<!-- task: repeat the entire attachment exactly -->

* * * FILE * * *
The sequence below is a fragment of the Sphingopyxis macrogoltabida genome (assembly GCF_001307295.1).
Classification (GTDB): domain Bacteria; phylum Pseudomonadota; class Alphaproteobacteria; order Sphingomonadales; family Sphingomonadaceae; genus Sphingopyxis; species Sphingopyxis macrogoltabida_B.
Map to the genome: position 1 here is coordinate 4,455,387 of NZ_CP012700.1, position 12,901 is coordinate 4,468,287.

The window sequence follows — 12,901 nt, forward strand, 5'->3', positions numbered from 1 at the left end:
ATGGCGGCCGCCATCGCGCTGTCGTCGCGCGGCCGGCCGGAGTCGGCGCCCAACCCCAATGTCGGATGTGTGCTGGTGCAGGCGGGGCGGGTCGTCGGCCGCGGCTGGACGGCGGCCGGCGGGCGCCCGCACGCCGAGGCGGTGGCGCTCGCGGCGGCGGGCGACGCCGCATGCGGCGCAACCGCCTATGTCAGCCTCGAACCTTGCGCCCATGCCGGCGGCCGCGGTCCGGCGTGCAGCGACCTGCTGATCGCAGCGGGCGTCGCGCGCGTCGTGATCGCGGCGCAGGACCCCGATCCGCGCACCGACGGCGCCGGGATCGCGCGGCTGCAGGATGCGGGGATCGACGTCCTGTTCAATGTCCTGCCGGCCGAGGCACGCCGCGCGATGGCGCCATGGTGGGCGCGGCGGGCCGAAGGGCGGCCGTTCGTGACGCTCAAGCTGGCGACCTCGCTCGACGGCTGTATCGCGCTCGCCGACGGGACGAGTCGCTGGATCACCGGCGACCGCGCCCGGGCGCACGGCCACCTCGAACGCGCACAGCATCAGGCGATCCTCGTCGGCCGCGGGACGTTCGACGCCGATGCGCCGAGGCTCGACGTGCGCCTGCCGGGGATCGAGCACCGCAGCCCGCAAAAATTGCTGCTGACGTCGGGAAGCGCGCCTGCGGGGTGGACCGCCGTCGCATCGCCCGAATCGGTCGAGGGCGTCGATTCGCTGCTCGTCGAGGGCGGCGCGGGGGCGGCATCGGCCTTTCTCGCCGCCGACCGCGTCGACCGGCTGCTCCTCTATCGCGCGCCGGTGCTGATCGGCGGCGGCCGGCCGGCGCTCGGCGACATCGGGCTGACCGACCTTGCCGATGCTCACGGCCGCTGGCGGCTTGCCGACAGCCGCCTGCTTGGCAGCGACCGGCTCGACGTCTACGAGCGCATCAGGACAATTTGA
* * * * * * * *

The sequence below is a fragment of the Sphingopyxis macrogoltabida genome (assembly GCF_001307295.1).
Classification (GTDB): domain Bacteria; phylum Pseudomonadota; class Alphaproteobacteria; order Sphingomonadales; family Sphingomonadaceae; genus Sphingopyxis; species Sphingopyxis macrogoltabida_B.
Map to the genome: position 1 here is coordinate 4,455,387 of NZ_CP012700.1, position 12,901 is coordinate 4,468,287.

The window sequence follows — 12,901 nt, forward strand, 5'->3', positions numbered from 1 at the left end:
ATGGCGGCCGCCATCGCGCTGTCGTCGCGCGGCCGGCCGGAGTCGGCGCCCAACCCCAATGTCGGATGTGTGCTGGTGCAGGCGGGGCGGGTCGTCGGCCGCGGCTGGACGGCGGCCGGCGGGCGCCCGCACGCCGAGGCGGTGGCGCTCGCGGCGGCGGGCGACGCCGCATGCGGCGCAACCGCCTATGTCAGCCTCGAACCTTGCGCCCATGCCGGCGGCCGCGGTCCGGCGTGCAGCGACCTGCTGATCGCAGCGGGCGTCGCGCGCGTCGTGATCGCGGCGCAGGACCCCGATCCGCGCACCGACGGCGCCGGGATCGCGCGGCTGCAGGATGCGGGGATCGACGTCCTGTTCAATGTCCTGCCGGCCGAGGCACGCCGCGCGATGGCGCCATGGTGGGCGCGGCGGGCCGAAGGGCGGCCGTTCGTGACGCTCAAGCTGGCGACCTCGCTCGACGGCTGTATCGCGCTCGCCGACGGGACGAGTCGCTGGATCACCGGCGACCGCGCCCGGGCGCACGGCCACCTCGAACGCGCACAGCATCAGGCGATCCTCGTCGGCCGCGGGACGTTCGACGCCGATGCGCCGAGGCTCGACGTGCGCCTGCCGGGGATCGAGCACCGCAGCCCGCAAAAATTGCTGCTGACGTCGGGAAGCGCGCCTGCGGGGTGGACCGCCGTCGCATCGCCCGAATCGGTCGAGGGCGTCGATTCGCTGCTCGTCGAGGGCGGCGCGGGGGCGGCATCGGCCTTTCTCGCCGCCGACCGCGTCGACCGGCTGCTCCTCTATCGCGCGCCGGTGCTGATCGGCGGCGGCCGGCCGGCGCTCGGCGACATCGGGCTGACCGACCTTGCCGATGCTCACGGCCGCTGGCGGCTTGCCGACAGCCGCCTGCTTGGCAGCGACCGGCTCGACGTCTACGAGCGCATCAGGACAATTTGA